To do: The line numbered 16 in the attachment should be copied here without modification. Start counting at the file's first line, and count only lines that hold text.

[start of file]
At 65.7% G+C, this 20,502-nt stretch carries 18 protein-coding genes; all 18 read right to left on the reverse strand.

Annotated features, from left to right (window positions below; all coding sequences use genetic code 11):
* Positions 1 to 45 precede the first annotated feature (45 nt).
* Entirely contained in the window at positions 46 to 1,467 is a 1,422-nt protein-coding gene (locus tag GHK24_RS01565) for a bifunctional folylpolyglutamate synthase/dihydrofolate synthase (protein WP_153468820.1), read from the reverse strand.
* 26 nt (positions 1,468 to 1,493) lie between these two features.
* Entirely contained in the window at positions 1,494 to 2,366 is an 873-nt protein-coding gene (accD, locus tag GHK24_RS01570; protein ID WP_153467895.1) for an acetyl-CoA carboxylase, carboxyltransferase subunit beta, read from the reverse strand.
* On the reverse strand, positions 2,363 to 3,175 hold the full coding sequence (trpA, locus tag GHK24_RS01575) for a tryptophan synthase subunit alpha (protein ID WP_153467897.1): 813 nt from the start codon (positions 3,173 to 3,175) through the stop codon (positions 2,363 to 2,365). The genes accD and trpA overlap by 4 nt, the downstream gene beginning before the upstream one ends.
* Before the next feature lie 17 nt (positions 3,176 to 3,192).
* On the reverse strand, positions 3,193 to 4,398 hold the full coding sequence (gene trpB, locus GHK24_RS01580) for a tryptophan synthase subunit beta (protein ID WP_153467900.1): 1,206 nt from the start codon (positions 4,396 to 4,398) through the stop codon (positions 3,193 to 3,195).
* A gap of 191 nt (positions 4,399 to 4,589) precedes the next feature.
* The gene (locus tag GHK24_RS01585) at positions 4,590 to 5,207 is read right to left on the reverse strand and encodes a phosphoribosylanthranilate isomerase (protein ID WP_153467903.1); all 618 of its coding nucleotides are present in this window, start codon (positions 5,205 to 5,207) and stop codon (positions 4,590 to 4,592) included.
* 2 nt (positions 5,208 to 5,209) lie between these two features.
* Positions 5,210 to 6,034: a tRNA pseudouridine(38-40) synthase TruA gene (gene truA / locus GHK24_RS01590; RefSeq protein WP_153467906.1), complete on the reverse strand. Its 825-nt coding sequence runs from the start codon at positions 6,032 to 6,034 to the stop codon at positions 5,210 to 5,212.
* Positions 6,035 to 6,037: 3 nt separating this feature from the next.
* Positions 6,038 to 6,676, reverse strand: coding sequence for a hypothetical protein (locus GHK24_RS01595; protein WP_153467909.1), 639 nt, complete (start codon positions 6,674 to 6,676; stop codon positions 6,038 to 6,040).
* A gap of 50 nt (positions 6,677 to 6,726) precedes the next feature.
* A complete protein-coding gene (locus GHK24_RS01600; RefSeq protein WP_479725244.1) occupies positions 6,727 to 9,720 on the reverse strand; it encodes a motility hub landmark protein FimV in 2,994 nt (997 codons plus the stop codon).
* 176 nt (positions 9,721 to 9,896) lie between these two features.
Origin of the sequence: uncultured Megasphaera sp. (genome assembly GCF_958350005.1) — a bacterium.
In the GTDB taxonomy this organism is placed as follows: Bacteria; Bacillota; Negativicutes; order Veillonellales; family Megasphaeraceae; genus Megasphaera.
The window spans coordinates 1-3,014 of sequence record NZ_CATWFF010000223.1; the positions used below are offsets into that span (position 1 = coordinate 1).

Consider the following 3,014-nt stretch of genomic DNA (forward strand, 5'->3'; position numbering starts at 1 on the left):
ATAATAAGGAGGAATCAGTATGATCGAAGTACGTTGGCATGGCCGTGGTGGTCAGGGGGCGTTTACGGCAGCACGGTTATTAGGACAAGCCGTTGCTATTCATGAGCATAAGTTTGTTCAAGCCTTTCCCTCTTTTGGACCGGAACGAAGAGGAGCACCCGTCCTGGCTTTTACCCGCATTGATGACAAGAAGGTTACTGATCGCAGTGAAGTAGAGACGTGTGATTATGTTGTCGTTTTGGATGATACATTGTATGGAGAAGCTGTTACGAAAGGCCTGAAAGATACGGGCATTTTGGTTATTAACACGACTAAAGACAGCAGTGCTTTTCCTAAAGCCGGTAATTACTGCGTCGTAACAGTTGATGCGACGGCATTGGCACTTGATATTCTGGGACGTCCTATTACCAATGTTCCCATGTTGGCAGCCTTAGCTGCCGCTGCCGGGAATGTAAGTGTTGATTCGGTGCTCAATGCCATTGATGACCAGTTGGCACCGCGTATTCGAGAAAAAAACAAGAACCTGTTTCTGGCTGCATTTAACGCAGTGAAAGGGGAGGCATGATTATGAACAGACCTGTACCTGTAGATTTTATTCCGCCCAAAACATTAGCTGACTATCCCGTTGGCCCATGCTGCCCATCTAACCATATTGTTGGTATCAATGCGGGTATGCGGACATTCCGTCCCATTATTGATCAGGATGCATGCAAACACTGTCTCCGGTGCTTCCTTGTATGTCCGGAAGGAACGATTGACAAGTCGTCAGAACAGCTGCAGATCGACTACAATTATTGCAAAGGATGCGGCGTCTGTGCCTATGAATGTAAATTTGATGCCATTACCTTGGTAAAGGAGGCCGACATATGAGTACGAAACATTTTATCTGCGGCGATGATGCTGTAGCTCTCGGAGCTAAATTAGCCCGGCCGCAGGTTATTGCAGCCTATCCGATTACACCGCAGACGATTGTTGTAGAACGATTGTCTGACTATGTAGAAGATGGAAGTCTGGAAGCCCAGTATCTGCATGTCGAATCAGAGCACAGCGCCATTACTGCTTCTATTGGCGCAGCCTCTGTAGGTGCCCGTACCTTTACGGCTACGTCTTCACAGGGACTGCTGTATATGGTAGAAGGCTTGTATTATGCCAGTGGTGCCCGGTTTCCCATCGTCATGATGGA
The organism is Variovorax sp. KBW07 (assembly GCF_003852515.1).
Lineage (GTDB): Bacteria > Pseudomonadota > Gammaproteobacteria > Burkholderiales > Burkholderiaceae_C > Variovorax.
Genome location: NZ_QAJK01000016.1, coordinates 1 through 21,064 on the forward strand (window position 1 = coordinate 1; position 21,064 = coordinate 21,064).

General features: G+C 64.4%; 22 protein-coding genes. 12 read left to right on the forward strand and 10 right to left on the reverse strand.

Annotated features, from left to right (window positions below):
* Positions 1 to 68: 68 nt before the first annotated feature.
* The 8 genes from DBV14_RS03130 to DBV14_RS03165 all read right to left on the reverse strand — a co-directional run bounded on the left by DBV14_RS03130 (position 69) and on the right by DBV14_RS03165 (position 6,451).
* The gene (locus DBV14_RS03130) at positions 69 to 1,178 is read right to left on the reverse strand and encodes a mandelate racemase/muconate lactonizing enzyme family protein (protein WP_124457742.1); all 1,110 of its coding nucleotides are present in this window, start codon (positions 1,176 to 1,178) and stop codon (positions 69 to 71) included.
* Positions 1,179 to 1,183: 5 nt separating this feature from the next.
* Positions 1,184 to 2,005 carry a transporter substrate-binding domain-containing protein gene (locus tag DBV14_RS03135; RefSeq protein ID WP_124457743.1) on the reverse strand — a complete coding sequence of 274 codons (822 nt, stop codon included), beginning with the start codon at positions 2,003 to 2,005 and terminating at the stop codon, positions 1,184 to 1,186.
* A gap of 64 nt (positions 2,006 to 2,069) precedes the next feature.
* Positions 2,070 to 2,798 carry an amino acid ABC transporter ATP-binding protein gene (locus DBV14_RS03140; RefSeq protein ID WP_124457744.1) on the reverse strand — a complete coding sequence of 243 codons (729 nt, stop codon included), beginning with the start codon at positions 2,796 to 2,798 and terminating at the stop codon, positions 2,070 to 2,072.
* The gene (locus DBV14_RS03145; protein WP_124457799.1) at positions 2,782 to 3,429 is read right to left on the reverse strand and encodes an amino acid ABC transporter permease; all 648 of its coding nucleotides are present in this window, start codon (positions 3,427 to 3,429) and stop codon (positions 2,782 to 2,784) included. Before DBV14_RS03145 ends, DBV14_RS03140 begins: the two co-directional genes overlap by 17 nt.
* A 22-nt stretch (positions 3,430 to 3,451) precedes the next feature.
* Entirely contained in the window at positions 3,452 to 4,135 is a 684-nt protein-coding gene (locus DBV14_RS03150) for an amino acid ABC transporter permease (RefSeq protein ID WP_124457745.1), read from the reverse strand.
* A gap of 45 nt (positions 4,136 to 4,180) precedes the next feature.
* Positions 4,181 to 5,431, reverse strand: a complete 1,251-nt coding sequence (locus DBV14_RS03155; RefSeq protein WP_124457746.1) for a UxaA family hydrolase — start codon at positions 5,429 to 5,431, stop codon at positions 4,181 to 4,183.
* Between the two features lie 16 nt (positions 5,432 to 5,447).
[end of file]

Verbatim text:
* A gap of 50 nt (positions 6,677 to 6,726) precedes the next feature.